The MOST Theological Collection: Vatican II: Marian Council
"Chapter 17 - Mystical Rose"
If by imitating Mary's pondering in her heart, we advance in meditation, we will be likely to find that after some time, our meditation will tend to simplify. How soon this will take place will vary in individual cases, and according to several factors. Most prominent among them will be our mortification, the alignment of our wills with the will of God, our love of lowliness. and our habitual recollection.
In this simpler form of meditation, as we described it in the last chapter, we find that we can hold just a single simple thought before our minds, realizing it ever more deeply, and responding in our wills by an attitude appropriate to the thought, e.g., an attitude of adoration. When the soul reaches this stage, this process, in cycles as it were, can be repeated, using just the one thought, for fifteen to thirty minutes.
But there are far reaching realms of development possible even beyond this point. Some souls reach what is called infused contemplation. And there are many stages and degrees within it too. It is not only not wrong, it is good for anyone who is in earnest about pleasing God as fully as possible, to desire to reach this infused contemplation. Actually though it is found in only a minority of souls, yet it is more frequent than is commonly supposed. Some have it without knowing what is happening. For this reason, the help of a director, who is both learned in theology, and experienced in these matters, is very important. Many theologians think it is impossible for any soul to reach full maturity, spiritual perfection, without experiencing infused contemplation. Such seems to be the view of St. John of the Cross1 and St. Teresa of Avila, Doctors of the Church, who knew it well both theologically and from personal experience.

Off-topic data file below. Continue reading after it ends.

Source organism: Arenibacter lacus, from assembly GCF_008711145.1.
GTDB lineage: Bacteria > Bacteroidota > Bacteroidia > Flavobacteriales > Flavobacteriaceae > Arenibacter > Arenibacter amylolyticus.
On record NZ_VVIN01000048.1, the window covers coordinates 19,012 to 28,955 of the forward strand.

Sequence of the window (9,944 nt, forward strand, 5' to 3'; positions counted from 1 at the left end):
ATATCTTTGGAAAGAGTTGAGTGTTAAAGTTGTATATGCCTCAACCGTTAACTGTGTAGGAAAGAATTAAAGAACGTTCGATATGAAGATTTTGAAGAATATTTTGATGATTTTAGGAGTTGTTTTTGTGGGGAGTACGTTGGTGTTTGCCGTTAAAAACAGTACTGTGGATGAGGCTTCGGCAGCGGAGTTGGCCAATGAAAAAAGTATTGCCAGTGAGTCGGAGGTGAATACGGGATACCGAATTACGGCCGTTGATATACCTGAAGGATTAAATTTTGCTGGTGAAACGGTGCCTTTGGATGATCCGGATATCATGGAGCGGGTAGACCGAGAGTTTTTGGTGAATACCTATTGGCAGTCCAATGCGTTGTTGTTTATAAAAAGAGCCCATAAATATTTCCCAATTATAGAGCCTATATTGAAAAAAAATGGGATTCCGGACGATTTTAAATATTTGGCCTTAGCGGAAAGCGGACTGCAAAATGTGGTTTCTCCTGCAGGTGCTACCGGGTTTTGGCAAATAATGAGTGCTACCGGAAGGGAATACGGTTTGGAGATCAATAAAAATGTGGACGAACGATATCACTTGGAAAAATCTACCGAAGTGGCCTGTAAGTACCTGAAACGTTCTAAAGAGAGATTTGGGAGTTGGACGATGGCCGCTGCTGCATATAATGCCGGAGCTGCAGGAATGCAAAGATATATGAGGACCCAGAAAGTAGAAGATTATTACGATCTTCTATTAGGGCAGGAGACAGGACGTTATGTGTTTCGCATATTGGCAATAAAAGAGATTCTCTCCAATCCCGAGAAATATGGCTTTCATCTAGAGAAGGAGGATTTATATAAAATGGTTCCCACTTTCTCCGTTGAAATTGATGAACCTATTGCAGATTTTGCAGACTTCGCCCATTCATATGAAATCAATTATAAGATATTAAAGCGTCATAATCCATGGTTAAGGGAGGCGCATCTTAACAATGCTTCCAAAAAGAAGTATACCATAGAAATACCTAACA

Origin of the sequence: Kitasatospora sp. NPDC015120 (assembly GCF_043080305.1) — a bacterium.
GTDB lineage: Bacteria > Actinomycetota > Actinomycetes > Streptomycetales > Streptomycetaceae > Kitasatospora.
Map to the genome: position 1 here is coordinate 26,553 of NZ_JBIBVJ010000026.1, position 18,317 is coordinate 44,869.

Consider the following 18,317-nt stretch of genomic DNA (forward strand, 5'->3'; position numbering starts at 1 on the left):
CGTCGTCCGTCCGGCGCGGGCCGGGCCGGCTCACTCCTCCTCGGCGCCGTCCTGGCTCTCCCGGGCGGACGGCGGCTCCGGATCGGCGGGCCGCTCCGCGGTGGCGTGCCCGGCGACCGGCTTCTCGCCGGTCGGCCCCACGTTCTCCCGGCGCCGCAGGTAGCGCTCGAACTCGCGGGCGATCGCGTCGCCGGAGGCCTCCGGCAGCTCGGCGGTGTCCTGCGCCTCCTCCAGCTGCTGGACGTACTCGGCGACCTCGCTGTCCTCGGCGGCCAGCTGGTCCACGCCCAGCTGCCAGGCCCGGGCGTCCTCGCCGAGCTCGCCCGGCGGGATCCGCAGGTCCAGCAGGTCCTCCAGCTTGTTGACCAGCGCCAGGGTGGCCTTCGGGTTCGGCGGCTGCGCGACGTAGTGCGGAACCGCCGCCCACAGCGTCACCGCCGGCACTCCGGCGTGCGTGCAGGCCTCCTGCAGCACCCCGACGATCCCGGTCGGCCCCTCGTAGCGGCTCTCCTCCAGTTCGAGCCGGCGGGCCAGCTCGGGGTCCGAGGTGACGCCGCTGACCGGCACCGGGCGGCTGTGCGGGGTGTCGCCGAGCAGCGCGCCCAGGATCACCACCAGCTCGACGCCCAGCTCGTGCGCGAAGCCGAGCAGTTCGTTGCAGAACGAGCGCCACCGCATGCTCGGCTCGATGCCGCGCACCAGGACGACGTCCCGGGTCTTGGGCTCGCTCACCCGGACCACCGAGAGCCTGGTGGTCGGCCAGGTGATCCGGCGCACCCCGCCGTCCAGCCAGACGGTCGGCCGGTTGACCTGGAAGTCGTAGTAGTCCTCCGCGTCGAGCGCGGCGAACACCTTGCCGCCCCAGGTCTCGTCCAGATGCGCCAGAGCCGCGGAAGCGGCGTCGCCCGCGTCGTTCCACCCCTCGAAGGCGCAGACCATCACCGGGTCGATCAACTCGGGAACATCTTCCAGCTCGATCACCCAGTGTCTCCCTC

St. John of the Cross seems to say it will definitely occur at the end of the first major phase of the spiritual life, which is called the Purgative Way. In the Purgative Way, a man does what he can to rid himself of his faults, even mere imperfections. The work cannot be completed without a special action of the Holy Spirit. That of course, is always given if one makes himself not indisposed to it.2 The appearance of infused contemplation in well defined form marks the border, the transition from this Purgative Way into the Illuminative Way, with its higher forms of contemplation. That Illuminative Way ends in a severe trial, which St. John calls the Dark Night of the Soul. Beyond it lies the still more marvelous realm called the Unitive Way, in which is found the greatest possible perfection to which a soul can attain in this life. Mary surely must have attained that. For, as we have already seen, Pope Pius IX said that her holiness or spiritual perfection even at the start was so great that "none greater under God can be thought of, and no one but God can comprehend it."